Watch it Grow: How to Take Stem Cuttings to Multiply Your Plants
Posted on by Susan
Here’s a fun, long term project that will have kids excited about plants! There’s a certain pride that comes with a green thumb – share this delight with your kids as you watch a plant regenerate!
Your kids will be so excited to check on the progress of their cuttings.
1. a good leafy or viney plant. Philodendron or spider plants are good bets, but other houseplants are easily researchable.
2. some recycled vessels. We saved up Starbucks, juice, and spaghetti sauce bottles, with this purpose in mind!
3. a tea towel, in case of drips.
4. sharp scissors.
How to do it:
1. take a cutting of a few leaves, and make sure you have a few inches of stem. (That step is for Mom or Dad, unless you have a very confident cutter!)
2. put the stem into your vessel and fill with water.
3. discuss with your little gardener where a good windowsill might be! Pick somewhere sunny, where the water won’t be spilled.
4. check on your clipping regularly. In a few weeks, it should start to develop roots in the water!
It’s good to try a few different plants, as some might work better than others.
If you haven’t got a good “starter” plant, ask some friends and neighbors. Part of the fun of this project is sharing!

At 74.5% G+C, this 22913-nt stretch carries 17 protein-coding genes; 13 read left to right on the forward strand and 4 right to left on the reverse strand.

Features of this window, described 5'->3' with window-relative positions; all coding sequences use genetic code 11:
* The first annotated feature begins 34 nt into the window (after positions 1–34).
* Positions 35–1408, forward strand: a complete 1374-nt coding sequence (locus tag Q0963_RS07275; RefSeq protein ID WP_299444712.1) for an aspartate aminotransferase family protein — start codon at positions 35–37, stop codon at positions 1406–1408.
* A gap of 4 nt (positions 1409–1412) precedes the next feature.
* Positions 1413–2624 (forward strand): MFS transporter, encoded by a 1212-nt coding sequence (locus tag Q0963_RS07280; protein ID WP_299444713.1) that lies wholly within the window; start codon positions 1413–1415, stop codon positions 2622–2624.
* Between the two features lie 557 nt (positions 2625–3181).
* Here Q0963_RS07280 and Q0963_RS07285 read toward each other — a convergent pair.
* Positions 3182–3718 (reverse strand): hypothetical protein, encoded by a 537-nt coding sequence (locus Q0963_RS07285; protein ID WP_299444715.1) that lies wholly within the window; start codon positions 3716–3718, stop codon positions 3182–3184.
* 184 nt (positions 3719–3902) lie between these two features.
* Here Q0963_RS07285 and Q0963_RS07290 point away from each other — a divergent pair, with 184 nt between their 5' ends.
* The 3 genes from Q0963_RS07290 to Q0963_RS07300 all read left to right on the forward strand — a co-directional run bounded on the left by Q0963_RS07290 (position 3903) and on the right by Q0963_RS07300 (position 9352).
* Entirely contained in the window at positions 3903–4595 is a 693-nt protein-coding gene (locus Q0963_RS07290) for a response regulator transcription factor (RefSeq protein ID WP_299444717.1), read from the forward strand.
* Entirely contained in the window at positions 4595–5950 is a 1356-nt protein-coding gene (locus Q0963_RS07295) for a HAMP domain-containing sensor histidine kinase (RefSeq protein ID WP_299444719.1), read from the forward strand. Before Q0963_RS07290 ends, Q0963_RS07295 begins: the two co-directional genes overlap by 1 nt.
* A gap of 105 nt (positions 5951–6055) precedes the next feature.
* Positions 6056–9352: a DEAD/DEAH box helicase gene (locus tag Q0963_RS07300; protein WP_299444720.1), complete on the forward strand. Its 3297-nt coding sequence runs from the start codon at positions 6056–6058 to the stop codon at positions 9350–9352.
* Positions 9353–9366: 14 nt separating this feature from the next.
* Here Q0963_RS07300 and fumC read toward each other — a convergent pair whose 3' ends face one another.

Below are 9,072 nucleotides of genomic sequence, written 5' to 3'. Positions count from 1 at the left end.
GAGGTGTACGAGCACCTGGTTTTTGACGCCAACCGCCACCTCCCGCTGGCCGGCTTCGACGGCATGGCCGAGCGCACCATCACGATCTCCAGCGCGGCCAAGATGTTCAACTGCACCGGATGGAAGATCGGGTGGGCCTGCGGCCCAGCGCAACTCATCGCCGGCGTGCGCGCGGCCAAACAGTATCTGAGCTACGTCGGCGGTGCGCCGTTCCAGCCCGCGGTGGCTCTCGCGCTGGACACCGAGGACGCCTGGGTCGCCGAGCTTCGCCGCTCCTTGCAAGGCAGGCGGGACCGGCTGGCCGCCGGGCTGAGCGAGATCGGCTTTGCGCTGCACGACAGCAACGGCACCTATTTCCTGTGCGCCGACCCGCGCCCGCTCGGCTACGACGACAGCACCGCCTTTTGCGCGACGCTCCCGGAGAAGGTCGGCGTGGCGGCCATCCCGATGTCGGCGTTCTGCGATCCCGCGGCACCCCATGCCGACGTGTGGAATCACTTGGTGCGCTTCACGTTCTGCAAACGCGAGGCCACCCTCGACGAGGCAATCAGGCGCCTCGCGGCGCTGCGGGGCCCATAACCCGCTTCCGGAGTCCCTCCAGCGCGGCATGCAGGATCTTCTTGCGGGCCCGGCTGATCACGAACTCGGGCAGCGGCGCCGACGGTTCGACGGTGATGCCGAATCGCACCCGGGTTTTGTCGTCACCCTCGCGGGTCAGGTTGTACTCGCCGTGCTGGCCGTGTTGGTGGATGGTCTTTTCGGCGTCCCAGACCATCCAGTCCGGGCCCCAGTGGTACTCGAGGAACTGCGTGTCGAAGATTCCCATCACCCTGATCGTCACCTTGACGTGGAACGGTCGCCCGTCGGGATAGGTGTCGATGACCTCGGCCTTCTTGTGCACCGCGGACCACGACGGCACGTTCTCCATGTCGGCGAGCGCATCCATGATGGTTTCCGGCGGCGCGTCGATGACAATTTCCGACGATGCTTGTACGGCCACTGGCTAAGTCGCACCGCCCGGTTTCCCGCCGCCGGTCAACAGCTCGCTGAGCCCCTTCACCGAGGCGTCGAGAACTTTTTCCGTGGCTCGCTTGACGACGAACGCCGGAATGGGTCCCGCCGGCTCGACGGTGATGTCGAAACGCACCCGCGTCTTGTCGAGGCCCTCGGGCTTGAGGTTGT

Depending on the age of your kids (and their curiosity/restraint levels!) you may want to use plastic instead of glass bottles. The plants will still grow!
If your water gets murky or starts to go green, switch it out for fresh water, as often as necessary.
Check back for some fun ideas about what to do with your new baby plants!
I am a certified K-12 Art Educator who lives, works, and blogs from Philadelphia, PA. I have a background in the studio arts (printmaking, photography, fiber arts and design), and am interested in making, collaborating, collecting, and recording things. One of my main goals as a grown-up is to help kids increase their visual literacy, by exposing them to art history, introducing vocabulary, and teaching kinesthetic art making skills. These lessons in visual literacy often take place in an intentional classroom setting, but just as well might happen at home, working on a project!
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